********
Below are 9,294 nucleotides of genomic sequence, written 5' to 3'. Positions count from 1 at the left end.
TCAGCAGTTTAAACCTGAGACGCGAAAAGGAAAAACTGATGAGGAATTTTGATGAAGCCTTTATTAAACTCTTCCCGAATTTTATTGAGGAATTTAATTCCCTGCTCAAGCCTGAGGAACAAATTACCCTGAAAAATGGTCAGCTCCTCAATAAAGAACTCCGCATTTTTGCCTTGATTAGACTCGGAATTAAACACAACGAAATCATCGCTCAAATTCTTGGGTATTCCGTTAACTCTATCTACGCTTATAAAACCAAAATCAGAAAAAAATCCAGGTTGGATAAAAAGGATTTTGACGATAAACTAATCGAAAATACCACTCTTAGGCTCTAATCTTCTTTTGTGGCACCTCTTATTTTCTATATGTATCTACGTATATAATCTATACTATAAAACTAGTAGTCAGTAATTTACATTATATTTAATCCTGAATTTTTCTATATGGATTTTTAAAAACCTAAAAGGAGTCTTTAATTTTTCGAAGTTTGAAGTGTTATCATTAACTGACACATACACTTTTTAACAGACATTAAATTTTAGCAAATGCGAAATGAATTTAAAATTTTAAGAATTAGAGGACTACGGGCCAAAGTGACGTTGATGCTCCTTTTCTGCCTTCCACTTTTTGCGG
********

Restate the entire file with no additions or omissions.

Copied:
Below are 9,294 nucleotides of genomic sequence, written 5' to 3'. Positions count from 1 at the left end.
TCAGCAGTTTAAACCTGAGACGCGAAAAGGAAAAACTGATGAGGAATTTTGATGAAGCCTTTATTAAACTCTTCCCGAATTTTATTGAGGAATTTAATTCCCTGCTCAAGCCTGAGGAACAAATTACCCTGAAAAATGGTCAGCTCCTCAATAAAGAACTCCGCATTTTTGCCTTGATTAGACTCGGAATTAAACACAACGAAATCATCGCTCAAATTCTTGGGTATTCCGTTAACTCTATCTACGCTTATAAAACCAAAATCAGAAAAAAATCCAGGTTGGATAAAAAGGATTTTGACGATAAACTAATCGAAAATACCACTCTTAGGCTCTAATCTTCTTTTGTGGCACCTCTTATTTTCTATATGTATCTACGTATATAATCTATACTATAAAACTAGTAGTCAGTAATTTACATTATATTTAATCCTGAATTTTTCTATATGGATTTTTAAAAACCTAAAAGGAGTCTTTAATTTTTCGAAGTTTGAAGTGTTATCATTAACTGACACATACACTTTTTAACAGACATTAAATTTTAGCAAATGCGAAATGAATTTAAAATTTTAAGAATTAGAGGACTACGGGCCAAAGTGACGTTGATGCTCCTTTTCTGCCTTCCACTTTTTGCGG